11 August 2010
By Kounteya Sinha
New Delhi, India
Most Patients Dip Into Savings, Take Loans: Study
The study, The Socio-Economics of Diabetes from a Developing Country: A Population-based Cost of Illness Study, by the MV Hospital for Diabetes and Diabetes Research Centre in Chennai, says the next common method of payment was by selling, mortgaging immovable assets or taking loans with interest rates as high as 39%. The situation is especially grim for those patients whose monthly income is Rs 10,000 or less. Around 60% of them borrow, mortgage or sell their property just to keep their blood sugar level under control. While among the rest, around 27% have no option but to finance their treatment by dipping into their savings.
Among those with a monthly income between Rs 10,000 and Rs 30,000, 72% pay from their savings, and 11.7% take loans.
Published in the Diabetes Research and Clinical Practice, the official journal of the Internal Diabetes Federation (IDF), the study reveals that 81% of the higher income group pay medical bills from personal savings. Health insurance coverage was observed only among the high income group and the figure stood at only 2%. With a sample size of 4,677 – of which 1,050 had diabetes (718 participated in the survey) – the study makes an in-depth finding into the financial burden.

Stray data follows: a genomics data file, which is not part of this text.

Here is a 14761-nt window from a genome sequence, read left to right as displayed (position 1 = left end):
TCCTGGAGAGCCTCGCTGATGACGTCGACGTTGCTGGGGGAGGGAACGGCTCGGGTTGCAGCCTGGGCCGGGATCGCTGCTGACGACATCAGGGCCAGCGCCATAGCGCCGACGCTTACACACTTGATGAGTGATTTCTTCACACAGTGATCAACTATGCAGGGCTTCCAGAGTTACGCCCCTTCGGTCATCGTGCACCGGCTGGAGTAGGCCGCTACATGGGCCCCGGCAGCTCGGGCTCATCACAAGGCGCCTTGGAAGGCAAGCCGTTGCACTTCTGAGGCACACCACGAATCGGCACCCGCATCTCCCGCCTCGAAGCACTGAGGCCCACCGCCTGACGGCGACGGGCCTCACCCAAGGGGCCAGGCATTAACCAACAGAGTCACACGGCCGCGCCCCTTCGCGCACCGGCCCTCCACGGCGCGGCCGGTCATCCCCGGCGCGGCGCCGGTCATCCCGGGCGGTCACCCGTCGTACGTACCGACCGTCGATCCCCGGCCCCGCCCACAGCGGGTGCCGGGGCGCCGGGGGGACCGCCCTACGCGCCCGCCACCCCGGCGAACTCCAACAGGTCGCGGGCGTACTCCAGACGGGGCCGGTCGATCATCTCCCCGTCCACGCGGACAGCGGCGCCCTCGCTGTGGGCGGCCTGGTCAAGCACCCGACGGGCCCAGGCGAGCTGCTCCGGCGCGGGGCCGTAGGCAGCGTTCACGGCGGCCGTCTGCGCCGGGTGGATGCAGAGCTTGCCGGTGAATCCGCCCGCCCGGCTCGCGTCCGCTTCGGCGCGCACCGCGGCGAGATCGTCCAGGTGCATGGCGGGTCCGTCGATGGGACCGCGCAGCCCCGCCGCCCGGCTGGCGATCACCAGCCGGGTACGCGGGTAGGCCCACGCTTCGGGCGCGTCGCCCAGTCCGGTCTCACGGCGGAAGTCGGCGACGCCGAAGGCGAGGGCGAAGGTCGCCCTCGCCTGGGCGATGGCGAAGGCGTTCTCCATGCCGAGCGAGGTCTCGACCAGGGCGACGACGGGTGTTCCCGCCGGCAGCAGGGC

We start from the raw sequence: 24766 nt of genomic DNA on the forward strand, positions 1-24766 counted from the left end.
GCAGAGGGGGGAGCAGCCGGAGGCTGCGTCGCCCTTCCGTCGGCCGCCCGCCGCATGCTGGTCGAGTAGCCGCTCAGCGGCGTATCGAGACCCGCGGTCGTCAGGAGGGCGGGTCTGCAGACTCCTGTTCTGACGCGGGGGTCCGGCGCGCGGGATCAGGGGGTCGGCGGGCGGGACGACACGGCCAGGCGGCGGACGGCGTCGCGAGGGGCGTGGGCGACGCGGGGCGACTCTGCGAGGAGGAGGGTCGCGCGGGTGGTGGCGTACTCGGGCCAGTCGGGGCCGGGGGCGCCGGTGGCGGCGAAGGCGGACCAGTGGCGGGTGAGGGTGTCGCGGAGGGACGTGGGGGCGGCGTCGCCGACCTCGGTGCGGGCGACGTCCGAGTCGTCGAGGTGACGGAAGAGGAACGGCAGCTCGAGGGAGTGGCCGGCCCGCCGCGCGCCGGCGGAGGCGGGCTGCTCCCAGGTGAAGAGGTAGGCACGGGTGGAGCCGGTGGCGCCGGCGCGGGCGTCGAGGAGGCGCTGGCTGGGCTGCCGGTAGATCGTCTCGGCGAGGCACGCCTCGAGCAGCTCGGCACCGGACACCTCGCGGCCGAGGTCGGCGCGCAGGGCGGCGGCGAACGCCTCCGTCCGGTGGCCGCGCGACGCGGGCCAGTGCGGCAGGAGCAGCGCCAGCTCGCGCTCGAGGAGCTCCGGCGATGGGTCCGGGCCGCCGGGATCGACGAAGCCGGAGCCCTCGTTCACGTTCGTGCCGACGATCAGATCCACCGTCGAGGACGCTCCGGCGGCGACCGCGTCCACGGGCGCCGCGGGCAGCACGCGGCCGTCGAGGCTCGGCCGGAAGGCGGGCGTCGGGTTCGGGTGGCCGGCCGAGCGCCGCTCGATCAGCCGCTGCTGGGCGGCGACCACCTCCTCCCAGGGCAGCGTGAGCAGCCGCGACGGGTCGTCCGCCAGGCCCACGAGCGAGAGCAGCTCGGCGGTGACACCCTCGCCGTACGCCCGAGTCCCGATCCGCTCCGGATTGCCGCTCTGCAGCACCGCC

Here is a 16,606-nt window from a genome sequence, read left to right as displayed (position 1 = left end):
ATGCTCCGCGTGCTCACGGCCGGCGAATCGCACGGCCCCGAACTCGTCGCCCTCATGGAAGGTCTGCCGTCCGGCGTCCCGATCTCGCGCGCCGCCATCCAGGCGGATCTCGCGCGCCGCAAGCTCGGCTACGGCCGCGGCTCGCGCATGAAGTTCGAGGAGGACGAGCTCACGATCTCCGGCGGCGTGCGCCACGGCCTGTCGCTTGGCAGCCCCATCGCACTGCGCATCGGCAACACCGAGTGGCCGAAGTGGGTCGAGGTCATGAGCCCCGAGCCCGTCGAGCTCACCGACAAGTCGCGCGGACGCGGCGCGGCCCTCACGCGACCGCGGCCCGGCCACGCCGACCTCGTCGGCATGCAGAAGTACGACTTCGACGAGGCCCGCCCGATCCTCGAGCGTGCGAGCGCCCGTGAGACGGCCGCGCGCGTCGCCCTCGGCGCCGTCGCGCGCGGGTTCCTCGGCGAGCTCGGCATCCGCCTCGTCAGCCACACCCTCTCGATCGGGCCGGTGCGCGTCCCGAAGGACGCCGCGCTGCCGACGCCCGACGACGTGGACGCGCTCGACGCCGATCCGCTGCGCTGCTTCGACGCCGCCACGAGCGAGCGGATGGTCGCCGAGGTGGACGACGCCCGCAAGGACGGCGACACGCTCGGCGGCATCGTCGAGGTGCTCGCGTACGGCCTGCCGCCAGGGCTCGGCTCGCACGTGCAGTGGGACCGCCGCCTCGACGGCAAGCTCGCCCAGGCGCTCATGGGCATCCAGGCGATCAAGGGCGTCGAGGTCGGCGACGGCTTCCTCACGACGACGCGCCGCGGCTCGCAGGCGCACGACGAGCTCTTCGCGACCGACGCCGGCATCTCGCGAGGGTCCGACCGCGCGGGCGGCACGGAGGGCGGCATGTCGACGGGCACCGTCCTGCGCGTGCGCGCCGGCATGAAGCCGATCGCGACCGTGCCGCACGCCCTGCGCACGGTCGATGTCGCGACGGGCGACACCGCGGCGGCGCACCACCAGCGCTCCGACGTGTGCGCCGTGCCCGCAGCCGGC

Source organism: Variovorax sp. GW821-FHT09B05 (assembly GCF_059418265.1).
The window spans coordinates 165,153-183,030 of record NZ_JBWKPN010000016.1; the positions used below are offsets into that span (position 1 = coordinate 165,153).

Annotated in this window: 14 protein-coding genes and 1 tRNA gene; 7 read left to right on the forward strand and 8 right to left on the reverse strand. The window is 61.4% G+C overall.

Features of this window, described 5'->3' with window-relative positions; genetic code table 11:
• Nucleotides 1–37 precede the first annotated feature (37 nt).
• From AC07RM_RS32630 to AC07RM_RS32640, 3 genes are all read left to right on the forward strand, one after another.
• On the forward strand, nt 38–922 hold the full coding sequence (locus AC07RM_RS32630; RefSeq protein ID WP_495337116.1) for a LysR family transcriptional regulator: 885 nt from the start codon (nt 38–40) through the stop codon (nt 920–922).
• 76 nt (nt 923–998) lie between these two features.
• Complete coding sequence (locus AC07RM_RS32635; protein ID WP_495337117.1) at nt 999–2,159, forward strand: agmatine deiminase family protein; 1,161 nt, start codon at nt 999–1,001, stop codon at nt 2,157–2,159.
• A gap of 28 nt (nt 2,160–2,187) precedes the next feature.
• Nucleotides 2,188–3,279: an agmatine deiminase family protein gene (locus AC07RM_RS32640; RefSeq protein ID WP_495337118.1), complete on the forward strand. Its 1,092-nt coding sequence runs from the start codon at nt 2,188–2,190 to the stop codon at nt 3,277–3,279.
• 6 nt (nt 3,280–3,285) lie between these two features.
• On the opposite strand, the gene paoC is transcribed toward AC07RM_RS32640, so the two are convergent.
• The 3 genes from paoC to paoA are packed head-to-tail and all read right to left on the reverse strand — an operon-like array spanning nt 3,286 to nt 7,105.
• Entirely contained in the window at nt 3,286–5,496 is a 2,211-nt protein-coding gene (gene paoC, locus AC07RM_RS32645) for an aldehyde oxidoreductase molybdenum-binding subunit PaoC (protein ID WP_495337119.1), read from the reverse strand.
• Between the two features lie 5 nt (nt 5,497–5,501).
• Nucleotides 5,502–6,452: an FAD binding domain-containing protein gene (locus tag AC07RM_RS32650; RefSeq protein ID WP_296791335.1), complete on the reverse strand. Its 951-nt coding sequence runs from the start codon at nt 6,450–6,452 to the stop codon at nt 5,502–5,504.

On an average, a diabetic in India spends Rs 25,931 annually on diagnosis and treatment of the ailment. It includes costs for routine lab investigations, physicians, ambulances, medication and transport.
The patient also spends nearly Rs 5,000 as indirect cost annually in the form of lost mandays while making rounds of hospitals.
Extrapolating the figures, the study claims that the nation will spend a whopping $31.9 billion this year on diabetes care. "Keeping the diabetes explosion in the future in mind, this heavy economic burden highlights the urgent need for the decision makers to allocate resources for planning and implementing strategies in prevention and management of diabetes," the finding says.
According to IDF, an estimated 50.8 million will be hit by diabetes in 2010 in India. Global projections for 2025 have estimated a 170% rise in patients and India India figures prominently on the map.